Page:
With daylight savings time on the horizon, people throughout the United States (except in Arizona and Hawaii) will “lose” a precious hour of sleep on Sunday, March 11. For people who regularly sleep at least 7-9 hours per night, it should be only a minor inconvenience. However, for the over 50 percent of Americans who sleep less than seven hours, that one-hour loss will take a day or two to recover from.
Our overall health, including the immune system’s ability to withstand disease, is dependent on adequate sleep. Lack of sleep has also been a proven factor in increased weight gain. According to Ochsner primary care physician Rebecca Meiners, MD, there are several things that can be done to help your body “spring forward”.
• Plan ahead. Starting the week leading up to March 11, try to go to bed a littler earlier each night or try waking up a littler earlier each day. This will minimize the amount of time “lost” and make the change less drastic.
• Sleeping-in the day before, or taking a nap the day of the change, won’t help your body adjust. It’s a good idea to go to bed and wake up on the same schedule every day, including weekends. Having a schedule, and sticking to it, is the best way to feel rested.
• Avoid alcohol, caffeine, and nicotine. Alcohol causes poor sleep quality and can make symptoms of sleep apnea worsen. Stimulants, like caffeine and nicotine, can make going to sleep difficult, as they stop your body from making sleep inducing chemicals.
• Have a sleep-friendly environment. The correct bedroom environment should be dark, cool, and quiet. Electronic devices such as televisions and tablets stimulate the brain and make it difficult to fall asleep.
• Don’t eat big meals late. The body needs to work to digest a big meal. Body functions slow down when you sleep, but that won’t happen if the brain and body are more focused on the digestive process.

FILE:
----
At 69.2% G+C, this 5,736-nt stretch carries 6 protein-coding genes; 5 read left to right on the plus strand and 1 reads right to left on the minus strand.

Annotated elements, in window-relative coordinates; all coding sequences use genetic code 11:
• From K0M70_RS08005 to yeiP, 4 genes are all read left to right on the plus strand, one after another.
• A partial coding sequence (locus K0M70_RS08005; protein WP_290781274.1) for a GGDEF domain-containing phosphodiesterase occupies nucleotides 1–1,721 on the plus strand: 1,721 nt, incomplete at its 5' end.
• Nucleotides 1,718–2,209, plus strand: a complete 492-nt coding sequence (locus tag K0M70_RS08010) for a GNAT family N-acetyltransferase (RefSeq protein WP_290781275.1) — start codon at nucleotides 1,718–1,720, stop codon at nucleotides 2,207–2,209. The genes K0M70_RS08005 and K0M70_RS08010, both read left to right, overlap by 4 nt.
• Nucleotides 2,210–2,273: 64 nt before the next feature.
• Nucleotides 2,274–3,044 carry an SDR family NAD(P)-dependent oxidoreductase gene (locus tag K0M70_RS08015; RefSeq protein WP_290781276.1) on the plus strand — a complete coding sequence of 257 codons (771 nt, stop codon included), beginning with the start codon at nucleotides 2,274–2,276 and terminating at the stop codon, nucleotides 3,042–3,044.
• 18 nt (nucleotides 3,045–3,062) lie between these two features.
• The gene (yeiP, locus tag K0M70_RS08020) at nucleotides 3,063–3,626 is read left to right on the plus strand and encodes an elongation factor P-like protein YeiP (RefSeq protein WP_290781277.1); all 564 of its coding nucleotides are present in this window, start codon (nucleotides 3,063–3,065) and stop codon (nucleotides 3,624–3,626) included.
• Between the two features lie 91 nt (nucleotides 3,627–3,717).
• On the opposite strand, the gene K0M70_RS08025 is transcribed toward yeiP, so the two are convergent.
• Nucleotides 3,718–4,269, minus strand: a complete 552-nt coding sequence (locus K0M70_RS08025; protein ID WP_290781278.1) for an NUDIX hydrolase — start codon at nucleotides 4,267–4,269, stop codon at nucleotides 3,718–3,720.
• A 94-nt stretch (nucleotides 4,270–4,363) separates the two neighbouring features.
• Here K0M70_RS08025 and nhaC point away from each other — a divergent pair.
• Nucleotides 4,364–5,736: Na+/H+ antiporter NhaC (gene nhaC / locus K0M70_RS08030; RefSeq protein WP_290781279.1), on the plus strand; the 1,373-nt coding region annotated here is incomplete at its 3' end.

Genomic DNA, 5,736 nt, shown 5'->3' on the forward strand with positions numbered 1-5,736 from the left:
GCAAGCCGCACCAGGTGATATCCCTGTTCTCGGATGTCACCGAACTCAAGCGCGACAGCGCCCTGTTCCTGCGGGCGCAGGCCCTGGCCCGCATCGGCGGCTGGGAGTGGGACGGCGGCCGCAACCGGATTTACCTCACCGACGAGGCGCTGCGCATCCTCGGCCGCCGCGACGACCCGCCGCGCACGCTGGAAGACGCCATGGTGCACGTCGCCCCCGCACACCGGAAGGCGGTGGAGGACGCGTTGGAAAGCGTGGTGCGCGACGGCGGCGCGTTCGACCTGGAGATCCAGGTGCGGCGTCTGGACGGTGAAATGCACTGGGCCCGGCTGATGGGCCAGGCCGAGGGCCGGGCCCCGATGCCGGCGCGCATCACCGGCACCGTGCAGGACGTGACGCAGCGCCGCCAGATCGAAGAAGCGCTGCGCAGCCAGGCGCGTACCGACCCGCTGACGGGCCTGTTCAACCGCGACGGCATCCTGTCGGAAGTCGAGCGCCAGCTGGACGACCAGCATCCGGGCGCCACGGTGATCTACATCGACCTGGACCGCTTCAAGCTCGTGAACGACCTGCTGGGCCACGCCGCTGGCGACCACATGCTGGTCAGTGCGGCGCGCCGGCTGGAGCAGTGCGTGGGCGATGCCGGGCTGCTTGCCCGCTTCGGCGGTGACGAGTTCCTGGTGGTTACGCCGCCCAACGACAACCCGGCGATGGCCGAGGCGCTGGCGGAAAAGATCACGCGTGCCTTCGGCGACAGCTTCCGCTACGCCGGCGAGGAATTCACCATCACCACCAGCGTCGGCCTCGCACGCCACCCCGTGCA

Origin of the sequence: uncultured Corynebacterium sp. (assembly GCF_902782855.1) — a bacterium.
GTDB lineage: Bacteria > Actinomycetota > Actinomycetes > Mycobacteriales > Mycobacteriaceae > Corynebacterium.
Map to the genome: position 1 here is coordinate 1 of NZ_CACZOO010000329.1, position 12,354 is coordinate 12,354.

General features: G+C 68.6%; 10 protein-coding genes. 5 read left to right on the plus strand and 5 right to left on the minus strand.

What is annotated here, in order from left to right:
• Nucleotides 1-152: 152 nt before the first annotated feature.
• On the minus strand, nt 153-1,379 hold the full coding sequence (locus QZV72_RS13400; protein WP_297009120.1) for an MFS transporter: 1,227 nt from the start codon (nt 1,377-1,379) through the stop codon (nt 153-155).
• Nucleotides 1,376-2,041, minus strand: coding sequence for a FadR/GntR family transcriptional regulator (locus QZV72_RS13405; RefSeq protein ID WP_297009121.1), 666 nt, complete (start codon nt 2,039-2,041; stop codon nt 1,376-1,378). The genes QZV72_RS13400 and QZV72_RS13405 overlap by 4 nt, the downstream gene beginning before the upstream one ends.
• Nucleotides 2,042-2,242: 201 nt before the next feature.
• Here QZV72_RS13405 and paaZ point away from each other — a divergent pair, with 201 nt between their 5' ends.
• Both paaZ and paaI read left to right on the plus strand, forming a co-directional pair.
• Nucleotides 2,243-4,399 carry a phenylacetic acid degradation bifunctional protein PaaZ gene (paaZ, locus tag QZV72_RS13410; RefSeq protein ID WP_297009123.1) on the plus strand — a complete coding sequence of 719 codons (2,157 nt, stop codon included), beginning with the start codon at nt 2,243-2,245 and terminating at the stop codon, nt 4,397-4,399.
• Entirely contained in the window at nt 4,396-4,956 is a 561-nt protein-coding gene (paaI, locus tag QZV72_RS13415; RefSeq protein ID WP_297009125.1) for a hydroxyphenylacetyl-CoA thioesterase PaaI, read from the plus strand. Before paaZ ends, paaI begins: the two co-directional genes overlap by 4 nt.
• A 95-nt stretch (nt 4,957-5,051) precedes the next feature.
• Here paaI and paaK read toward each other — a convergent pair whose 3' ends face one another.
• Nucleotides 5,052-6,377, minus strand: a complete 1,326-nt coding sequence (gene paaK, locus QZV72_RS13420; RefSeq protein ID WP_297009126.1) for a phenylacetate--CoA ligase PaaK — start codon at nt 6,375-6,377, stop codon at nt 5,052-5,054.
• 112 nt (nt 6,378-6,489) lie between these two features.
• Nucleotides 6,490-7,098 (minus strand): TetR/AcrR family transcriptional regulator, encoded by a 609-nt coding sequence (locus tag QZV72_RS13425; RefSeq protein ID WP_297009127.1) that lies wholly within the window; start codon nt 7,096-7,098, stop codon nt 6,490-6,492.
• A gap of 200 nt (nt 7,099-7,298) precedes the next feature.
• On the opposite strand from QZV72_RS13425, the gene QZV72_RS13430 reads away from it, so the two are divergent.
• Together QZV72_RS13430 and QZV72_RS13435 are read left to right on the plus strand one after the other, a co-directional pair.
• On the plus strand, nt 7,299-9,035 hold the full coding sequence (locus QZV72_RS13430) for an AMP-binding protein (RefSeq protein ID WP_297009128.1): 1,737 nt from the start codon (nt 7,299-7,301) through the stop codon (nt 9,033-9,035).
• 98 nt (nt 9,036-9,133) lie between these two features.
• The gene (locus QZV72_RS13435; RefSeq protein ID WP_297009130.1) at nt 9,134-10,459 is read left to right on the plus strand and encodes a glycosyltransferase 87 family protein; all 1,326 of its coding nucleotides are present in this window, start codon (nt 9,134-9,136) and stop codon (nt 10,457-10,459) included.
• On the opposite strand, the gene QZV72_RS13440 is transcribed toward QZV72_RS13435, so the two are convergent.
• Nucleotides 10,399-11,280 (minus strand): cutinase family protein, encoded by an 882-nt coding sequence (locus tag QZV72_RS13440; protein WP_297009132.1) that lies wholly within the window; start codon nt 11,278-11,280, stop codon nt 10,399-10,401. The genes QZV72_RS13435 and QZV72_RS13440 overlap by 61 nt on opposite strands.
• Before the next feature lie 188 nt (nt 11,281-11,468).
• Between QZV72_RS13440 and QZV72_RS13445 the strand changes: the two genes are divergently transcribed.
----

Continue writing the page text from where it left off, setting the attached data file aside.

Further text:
Ochsner registered dietitian Molly Kimball recently explained on WGNO that there are foods that have had a proven effect on improving the quality of rest.
• There are a lot of foods on the market that are touted to help you sleep better, but passionflower has a long history of use as both a sedative as well as an anti-anxiety remedy. Drinking a cup of passionflower tea an hour before going to bed can improve sleep quality. It’s rare to find passionflower as the stand-alone tea ingredient – most likely, it will be incorporated as an ingredient in a tea blend.
• When it comes to falling asleep, many look to turkey or milk because of the tryptophan they contain. Tryptophan is an amino acid needed to produce serotonin, which is used to make melatonin - a hormone that helps regulate sleep-wake cycles. Tryptophan-rich foods include proteins like turkey, chicken, eggs, and Greek yogurt. We also need carbohydrates to enhance serotonin levels, so to reap maximum benefits of tryptophan, the best nighttime choice contains a blend of carbs and protein. Whole grain crackers with cheese, protein-rich cereal, Nature Valley Protein Bars, toast with peanut butter or cheese, or popcorn with a few nuts are all different options.
• Cottage cheese with fruit is another carbohydrate/protein combo that can boost serotonin. Additionally, cottage cheese contains a lot of casein - a slow-digesting protein that will keep you feeling fuller for longer.
• Not necessarily the most obvious sleep aid, eating two kiwi fruits one hour before bedtime has been shown to improve the time it takes to fall asleep, total sleep time, and overall sleep quality. Kiwi contains many compounds, including serotonin, which can benefit sleep patterns.
• As a top source of magnesium, potassium, and calcium, spinach will help your body relax. Magnesium has been shown to assist with falling and staying asleep, as well as with restless leg syndrome and nighttime muscle cramps (both of which can interfere with sleep). It’s also rich in potassium which, along with magnesium, promotes muscle relaxation. Calcium helps the body produce melatonin.